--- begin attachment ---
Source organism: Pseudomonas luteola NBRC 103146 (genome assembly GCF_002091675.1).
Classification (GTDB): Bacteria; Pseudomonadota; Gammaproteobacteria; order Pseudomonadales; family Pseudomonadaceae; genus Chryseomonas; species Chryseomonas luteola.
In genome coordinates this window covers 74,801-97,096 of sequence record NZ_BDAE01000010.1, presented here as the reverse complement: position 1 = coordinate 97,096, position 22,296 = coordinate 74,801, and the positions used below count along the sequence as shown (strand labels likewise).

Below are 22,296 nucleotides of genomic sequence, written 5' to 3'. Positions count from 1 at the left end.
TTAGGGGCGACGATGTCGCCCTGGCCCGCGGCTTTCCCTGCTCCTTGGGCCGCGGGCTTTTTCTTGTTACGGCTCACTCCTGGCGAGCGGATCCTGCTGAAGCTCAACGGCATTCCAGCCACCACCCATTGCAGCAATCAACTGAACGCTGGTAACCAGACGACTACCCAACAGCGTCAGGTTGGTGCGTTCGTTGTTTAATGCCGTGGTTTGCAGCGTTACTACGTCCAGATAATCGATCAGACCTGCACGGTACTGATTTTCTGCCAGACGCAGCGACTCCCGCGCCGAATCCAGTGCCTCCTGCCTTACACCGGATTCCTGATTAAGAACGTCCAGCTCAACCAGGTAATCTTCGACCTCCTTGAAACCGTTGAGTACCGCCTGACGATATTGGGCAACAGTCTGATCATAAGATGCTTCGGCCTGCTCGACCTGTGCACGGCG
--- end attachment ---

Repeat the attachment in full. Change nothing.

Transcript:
Source organism: Pseudomonas luteola NBRC 103146 (genome assembly GCF_002091675.1).
Classification (GTDB): Bacteria; Pseudomonadota; Gammaproteobacteria; order Pseudomonadales; family Pseudomonadaceae; genus Chryseomonas; species Chryseomonas luteola.
In genome coordinates this window covers 74,801-97,096 of sequence record NZ_BDAE01000010.1, presented here as the reverse complement: position 1 = coordinate 97,096, position 22,296 = coordinate 74,801, and the positions used below count along the sequence as shown (strand labels likewise).

Below are 22,296 nucleotides of genomic sequence, written 5' to 3'. Positions count from 1 at the left end.
TTAGGGGCGACGATGTCGCCCTGGCCCGCGGCTTTCCCTGCTCCTTGGGCCGCGGGCTTTTTCTTGTTACGGCTCACTCCTGGCGAGCGGATCCTGCTGAAGCTCAACGGCATTCCAGCCACCACCCATTGCAGCAATCAACTGAACGCTGGTAACCAGACGACTACCCAACAGCGTCAGGTTGGTGCGTTCGTTGTTTAATGCCGTGGTTTGCAGCGTTACTACGTCCAGATAATCGATCAGACCTGCACGGTACTGATTTTCTGCCAGACGCAGCGACTCCCGCGCCGAATCCAGTGCCTCCTGCCTTACACCGGATTCCTGATTAAGAACGTCCAGCTCAACCAGGTAATCTTCGACCTCCTTGAAACCGTTGAGTACCGCCTGACGATATTGGGCAACAGTCTGATCATAAGATGCTTCGGCCTGCTCGACCTGTGCACGGCG